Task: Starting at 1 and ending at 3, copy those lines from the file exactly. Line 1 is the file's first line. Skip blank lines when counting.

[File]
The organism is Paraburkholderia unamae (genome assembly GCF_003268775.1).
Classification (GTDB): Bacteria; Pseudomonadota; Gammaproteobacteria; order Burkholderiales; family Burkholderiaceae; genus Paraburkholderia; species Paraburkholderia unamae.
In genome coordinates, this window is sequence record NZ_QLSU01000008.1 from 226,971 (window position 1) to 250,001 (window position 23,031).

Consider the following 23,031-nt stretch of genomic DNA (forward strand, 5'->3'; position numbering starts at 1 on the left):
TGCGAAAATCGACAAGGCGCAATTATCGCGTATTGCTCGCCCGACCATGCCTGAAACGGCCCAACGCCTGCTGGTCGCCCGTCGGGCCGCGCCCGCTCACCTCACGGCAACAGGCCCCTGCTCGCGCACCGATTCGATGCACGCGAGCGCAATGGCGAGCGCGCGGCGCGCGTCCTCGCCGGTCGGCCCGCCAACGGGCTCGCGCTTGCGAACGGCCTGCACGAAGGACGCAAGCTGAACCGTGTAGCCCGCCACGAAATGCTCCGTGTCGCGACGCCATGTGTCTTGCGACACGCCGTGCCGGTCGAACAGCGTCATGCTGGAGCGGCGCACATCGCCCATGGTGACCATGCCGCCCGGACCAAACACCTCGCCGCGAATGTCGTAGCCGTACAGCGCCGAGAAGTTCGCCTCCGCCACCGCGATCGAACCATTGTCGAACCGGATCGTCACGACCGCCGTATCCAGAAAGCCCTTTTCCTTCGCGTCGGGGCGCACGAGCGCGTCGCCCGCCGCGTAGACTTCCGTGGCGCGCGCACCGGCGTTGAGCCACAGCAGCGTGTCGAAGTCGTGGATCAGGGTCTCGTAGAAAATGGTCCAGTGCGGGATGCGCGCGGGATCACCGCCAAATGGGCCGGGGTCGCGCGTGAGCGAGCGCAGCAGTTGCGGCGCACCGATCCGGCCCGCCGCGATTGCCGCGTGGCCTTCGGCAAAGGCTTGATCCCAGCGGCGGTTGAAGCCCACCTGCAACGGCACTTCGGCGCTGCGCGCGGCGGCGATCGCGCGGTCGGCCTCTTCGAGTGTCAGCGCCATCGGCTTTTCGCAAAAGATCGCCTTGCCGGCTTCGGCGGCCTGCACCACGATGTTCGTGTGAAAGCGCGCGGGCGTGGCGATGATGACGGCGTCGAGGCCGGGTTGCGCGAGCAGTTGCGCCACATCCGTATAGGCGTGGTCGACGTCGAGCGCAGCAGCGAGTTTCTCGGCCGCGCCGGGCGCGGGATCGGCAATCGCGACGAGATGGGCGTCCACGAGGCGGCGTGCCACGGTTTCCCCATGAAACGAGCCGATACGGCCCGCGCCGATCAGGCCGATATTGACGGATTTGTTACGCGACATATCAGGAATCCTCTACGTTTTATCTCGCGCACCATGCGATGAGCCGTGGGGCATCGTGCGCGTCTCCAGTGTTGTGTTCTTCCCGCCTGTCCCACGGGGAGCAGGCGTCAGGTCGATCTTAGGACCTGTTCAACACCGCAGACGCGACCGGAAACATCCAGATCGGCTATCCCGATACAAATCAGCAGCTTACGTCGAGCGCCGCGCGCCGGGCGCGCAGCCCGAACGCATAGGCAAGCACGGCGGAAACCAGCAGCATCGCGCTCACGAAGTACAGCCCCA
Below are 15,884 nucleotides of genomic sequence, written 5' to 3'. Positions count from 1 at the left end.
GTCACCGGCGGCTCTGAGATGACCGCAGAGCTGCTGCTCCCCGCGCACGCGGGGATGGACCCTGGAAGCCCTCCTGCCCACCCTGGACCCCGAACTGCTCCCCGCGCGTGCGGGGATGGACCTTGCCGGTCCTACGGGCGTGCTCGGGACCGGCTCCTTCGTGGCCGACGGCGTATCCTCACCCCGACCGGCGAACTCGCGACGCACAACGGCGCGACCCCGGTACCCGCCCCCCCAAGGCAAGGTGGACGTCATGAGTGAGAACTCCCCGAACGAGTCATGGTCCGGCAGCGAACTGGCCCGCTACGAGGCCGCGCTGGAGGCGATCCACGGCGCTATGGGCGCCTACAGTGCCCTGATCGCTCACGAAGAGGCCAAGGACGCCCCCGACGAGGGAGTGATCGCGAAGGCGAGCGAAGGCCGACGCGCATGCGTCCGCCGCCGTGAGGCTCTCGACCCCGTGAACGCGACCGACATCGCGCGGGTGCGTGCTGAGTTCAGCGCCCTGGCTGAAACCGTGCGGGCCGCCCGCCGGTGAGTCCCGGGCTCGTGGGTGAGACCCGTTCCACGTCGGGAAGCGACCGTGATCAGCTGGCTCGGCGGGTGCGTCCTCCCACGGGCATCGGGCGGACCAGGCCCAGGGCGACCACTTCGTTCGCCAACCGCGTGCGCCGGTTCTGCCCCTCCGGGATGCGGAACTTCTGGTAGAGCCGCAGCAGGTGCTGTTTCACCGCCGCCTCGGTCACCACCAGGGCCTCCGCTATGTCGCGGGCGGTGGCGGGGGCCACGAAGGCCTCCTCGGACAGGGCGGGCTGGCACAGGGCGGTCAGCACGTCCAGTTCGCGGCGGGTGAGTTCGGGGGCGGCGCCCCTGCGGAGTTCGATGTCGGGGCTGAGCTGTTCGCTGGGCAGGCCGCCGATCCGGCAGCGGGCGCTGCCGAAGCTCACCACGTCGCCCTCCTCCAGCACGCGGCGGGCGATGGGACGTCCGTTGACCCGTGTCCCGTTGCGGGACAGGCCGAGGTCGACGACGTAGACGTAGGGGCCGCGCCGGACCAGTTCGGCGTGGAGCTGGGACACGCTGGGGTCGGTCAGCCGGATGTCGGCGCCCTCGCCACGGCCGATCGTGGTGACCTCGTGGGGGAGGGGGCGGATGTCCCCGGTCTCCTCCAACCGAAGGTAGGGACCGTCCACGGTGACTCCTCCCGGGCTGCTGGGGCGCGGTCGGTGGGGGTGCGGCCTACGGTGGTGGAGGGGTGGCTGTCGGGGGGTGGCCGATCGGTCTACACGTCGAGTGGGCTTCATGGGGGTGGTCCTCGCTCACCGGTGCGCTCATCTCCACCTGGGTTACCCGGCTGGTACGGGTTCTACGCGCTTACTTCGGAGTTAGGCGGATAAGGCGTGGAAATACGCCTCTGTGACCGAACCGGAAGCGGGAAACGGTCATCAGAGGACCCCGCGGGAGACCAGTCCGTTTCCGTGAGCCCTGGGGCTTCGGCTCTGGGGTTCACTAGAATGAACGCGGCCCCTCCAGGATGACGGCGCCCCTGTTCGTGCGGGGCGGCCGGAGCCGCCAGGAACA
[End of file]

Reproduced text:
The organism is Paraburkholderia unamae (genome assembly GCF_003268775.1).
Classification (GTDB): Bacteria; Pseudomonadota; Gammaproteobacteria; order Burkholderiales; family Burkholderiaceae; genus Paraburkholderia; species Paraburkholderia unamae.
In genome coordinates, this window is sequence record NZ_QLSU01000008.1 from 226,971 (window position 1) to 250,001 (window position 23,031).